Jesus was referring to the 4th commandment, “Remember the Sabbath day and keep it Holy.” He said that man was not made to keep the 4th commandment, but the 4th commandment was made to keep man. That is true of all the commandments. God gave the Law through Moses to protect human beings from our selves and from one another. This truth gives rise to one of the best definitions of sin I have ever heard:

“Sin is anything that we do, or fail to do, by which
we hurt ourselves or another.”

Second, Jesus set some laws completely aside.

Take the laws of clean and unclean foods. In Mark 7:14-23 (v) we read how Jesus called the people to him and told them that it was not what goes into a man that defiles him, for what he puts into his mouth enters not his heart but his stomach, and so passes on. He said that it is what comes out of a man that defiles him, for it is the from the heart (vi) that evil thoughts arise, including fornication, theft, murder, adultery, slander, pride, and foolishness. It is these things that defile a man. The text declares, “Thus (Jesus) declared all foods clean.” If you have barbecue for lunch, or if you go down to the beach this summer, and order Fried Shrimp, or eat a Po’ Boy Sandwich made with fried oysters, and lettuce, and tomatoes, on a hamburger bun slathered with Duke’s Mayo—I am hungry, you can thank Jesus for that freedom.

Jesus also refused to carry out one of the Laws of Moses that required a person to be stoned to death. In John chapter 8, some people brought to him a woman taken in adultery, and said to him, “Moses said that we are to stone such as her. What do you say?” And Jesus set the commandment of Moses aside when he said:

Let him who is without sin among you be the first to throw a
stone at her. John 8:7

Her accusers melted away. Jesus said to her, “Woman, where are they? Does no one accuse you?” She said, “No one, Lord.” He said, “Neither do I accuse you, go and sin no more.”

Jesus did not reject the moral law. He left judgment in the hands of God, but in point of fact Jesus often raised the law to a higher power. In Matthew 5, in the Sermon on the Mount, Jesus says that, in the eyes of God, lust is the same thing as adultery. He says that we are to love our enemies, not hate them as some concluded from the Law and made a tradition. He says that Moses was absolutely wrong in his casual approach to divorce. Most Scholars agree that St. Matthew presents Jesus as a new Lawgiver, one who is far superior to Moses. Moses received the Law on a mountain. Jesus taught the Law on a Mountain. Likewise, on the Mount of Transfiguration, when the disciples of Jesus suggest building three booths, one for Jesus, and one for Moses, and one for Elijah, the voice of God declares, “This is my beloved Son, with whom I am well pleased, listen to him.” (Matthew 17:1-8)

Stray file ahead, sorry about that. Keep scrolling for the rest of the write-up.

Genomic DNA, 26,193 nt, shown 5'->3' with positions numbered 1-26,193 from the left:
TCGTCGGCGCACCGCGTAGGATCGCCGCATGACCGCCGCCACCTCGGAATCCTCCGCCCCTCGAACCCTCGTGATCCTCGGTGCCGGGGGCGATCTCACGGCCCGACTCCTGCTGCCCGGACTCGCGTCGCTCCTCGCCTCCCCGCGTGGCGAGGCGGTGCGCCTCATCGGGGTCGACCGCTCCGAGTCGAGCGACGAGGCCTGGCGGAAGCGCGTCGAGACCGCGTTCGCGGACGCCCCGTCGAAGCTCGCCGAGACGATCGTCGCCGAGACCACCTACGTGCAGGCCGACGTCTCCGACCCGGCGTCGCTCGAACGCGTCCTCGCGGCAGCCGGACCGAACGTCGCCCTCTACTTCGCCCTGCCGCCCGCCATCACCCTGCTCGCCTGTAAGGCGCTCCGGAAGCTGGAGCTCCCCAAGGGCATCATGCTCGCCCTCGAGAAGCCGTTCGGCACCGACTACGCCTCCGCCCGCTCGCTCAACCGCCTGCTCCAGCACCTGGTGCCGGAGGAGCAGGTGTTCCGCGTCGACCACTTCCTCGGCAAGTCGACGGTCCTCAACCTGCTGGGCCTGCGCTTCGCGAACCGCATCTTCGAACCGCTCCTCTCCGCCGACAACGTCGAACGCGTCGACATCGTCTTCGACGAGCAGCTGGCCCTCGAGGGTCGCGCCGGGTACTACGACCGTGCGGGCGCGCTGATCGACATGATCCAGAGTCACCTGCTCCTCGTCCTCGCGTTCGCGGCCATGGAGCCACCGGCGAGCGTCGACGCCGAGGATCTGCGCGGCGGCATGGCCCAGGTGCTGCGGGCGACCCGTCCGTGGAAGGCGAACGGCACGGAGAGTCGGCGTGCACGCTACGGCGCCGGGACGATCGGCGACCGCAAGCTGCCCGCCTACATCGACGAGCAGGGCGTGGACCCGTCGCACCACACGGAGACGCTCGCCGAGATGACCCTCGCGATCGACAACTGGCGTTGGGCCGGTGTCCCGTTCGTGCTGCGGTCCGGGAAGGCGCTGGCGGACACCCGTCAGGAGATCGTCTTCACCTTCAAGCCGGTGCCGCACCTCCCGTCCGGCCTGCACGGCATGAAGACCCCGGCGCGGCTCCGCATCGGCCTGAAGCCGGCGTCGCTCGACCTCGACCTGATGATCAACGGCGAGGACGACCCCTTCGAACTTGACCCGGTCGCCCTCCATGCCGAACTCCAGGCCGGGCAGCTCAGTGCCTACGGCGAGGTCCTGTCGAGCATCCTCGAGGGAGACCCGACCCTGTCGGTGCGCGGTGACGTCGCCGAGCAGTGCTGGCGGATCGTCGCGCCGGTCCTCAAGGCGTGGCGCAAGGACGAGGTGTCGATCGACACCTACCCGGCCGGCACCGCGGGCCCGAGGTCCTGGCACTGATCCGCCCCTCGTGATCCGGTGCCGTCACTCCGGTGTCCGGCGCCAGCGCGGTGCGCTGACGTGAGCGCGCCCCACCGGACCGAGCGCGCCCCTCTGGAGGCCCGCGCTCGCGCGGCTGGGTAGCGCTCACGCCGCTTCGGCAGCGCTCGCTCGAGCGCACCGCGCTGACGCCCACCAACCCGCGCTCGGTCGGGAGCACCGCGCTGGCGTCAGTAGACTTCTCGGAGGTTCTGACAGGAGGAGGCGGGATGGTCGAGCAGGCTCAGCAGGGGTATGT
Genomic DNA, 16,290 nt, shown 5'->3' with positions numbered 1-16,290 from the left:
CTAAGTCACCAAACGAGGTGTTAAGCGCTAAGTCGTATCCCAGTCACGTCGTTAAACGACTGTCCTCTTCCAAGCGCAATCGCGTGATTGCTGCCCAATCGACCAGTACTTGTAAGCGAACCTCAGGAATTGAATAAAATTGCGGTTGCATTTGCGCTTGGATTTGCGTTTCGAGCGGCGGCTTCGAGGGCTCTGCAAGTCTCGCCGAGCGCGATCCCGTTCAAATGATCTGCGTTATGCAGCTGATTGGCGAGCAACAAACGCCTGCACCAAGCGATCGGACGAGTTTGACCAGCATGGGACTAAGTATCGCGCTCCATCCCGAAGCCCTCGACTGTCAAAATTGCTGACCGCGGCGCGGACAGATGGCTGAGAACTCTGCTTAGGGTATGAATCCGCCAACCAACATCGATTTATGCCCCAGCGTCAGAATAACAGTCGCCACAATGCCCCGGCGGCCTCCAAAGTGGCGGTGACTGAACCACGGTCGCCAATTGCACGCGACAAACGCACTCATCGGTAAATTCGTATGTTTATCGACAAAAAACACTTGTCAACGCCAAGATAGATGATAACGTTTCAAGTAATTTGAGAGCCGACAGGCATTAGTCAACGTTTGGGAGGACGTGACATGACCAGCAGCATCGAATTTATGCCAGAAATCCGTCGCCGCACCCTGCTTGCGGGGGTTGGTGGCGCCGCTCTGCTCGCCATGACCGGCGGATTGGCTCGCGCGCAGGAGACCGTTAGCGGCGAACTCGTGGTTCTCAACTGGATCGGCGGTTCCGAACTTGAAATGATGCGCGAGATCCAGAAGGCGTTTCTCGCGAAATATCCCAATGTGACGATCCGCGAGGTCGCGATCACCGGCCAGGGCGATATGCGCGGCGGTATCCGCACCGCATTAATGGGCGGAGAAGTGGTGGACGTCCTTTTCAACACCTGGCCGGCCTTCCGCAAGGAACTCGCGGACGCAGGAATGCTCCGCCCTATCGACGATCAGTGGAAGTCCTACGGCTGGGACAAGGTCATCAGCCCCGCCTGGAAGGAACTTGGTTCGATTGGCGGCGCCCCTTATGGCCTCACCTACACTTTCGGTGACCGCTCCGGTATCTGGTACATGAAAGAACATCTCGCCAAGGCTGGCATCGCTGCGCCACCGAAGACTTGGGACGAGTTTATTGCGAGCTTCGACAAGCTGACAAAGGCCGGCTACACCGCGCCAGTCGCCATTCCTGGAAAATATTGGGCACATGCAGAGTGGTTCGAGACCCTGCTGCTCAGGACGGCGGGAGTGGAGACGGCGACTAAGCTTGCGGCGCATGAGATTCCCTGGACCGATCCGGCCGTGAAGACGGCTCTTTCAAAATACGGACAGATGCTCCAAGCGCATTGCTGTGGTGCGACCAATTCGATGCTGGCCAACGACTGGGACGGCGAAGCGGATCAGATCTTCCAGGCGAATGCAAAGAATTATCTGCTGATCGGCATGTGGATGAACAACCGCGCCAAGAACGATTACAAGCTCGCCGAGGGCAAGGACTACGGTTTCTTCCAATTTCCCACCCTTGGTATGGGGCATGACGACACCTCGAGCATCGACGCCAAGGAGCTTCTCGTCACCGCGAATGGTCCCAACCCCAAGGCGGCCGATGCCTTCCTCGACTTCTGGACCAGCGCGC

Third, Jesus changed other laws laid down by Moses by the very fact of his life, death, and resurrection.

Take for instance the laws of sacrifice. Moses made provision for many different types of offerings, chief of which was the sin offering, by which the priest made atonement for the sins of the people. Without the system of sacrifice laid down by Moses, we could scarcely understand the sacrifice of Jesus. Yet we are no longer bound by the system. The author of Hebrews (vii) writes that every priest stands daily at his serving, offering repeatedly the same sacrifices, which can never take away sins. He continues:

“But when Christ had offered for all time a single sacrifice for sins, he sat down at the right hand of God…for by a single offering he has perfected for all time those who are sanctified (i.e. “set apart by him”).”